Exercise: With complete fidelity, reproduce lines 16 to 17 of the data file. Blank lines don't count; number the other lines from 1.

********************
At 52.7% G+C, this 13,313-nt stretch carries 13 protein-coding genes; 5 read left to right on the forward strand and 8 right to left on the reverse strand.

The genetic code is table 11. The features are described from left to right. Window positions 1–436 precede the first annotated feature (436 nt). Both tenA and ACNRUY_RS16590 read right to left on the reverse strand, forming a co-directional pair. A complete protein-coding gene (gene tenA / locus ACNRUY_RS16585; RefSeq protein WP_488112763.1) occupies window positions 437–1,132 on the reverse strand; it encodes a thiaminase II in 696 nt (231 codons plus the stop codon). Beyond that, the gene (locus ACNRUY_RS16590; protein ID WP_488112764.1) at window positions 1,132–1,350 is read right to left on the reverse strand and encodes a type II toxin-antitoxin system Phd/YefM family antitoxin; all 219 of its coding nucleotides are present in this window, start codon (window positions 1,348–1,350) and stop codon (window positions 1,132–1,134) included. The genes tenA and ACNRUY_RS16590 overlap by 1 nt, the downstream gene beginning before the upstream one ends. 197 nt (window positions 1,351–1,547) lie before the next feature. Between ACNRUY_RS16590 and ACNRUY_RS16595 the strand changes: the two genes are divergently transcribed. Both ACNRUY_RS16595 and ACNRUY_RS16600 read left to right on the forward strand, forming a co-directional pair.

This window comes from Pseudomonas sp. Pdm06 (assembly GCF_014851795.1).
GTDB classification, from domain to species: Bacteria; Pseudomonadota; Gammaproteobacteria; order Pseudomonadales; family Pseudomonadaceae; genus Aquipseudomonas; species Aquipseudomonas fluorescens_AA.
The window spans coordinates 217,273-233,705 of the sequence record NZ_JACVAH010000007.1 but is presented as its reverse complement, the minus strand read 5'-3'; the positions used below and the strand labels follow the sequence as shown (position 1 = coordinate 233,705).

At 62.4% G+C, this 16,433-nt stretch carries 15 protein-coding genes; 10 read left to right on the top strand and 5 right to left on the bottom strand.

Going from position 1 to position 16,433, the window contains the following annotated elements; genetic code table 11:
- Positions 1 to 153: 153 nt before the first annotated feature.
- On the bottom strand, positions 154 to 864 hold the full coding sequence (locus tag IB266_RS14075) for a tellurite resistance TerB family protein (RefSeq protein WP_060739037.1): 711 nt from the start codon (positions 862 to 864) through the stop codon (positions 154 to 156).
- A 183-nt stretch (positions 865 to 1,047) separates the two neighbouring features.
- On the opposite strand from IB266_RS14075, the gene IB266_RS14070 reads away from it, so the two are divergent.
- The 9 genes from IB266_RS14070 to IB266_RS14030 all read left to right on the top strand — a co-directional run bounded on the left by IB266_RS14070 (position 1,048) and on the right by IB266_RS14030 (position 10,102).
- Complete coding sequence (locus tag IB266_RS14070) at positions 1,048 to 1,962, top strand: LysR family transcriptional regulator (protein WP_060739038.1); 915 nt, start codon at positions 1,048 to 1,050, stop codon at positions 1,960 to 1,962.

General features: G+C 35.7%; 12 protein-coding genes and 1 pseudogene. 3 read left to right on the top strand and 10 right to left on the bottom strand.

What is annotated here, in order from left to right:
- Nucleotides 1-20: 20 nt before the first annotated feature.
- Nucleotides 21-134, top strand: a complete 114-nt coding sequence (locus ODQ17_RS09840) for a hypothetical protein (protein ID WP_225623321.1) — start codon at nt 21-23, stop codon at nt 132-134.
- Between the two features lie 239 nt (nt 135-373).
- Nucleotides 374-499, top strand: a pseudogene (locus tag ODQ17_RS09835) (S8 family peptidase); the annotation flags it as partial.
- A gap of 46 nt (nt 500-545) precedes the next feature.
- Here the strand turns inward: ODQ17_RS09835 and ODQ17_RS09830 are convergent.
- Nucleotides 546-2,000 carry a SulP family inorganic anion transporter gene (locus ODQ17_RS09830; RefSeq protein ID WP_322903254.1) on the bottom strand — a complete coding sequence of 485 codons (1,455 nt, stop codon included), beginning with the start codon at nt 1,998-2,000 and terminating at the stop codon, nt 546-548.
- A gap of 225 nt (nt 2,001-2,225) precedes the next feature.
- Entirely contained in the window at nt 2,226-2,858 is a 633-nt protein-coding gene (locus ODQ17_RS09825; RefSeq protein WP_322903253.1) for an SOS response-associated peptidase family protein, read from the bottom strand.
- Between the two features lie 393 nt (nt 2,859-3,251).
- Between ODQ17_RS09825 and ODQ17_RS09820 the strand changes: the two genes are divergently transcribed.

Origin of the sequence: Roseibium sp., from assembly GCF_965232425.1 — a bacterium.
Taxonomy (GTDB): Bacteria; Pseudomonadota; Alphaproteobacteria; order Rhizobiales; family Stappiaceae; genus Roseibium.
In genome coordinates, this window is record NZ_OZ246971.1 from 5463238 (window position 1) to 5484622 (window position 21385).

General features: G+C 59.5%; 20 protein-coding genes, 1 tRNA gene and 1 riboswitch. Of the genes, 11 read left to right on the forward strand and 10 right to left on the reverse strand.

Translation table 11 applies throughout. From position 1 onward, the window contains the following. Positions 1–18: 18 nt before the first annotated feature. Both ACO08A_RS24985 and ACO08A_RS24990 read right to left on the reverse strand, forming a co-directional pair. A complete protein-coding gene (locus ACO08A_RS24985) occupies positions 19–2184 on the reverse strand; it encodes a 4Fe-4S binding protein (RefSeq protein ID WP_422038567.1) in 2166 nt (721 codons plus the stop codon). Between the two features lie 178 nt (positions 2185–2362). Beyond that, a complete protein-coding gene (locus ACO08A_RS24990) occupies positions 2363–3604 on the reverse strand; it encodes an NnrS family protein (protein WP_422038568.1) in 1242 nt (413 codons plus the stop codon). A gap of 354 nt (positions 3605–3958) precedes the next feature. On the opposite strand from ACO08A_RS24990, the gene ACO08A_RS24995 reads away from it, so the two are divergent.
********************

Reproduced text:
- Nucleotides 1-20: 20 nt before the first annotated feature.
- Nucleotides 21-134, top strand: a complete 114-nt coding sequence (locus ODQ17_RS09840) for a hypothetical protein (protein ID WP_225623321.1) — start codon at nt 21-23, stop codon at nt 132-134.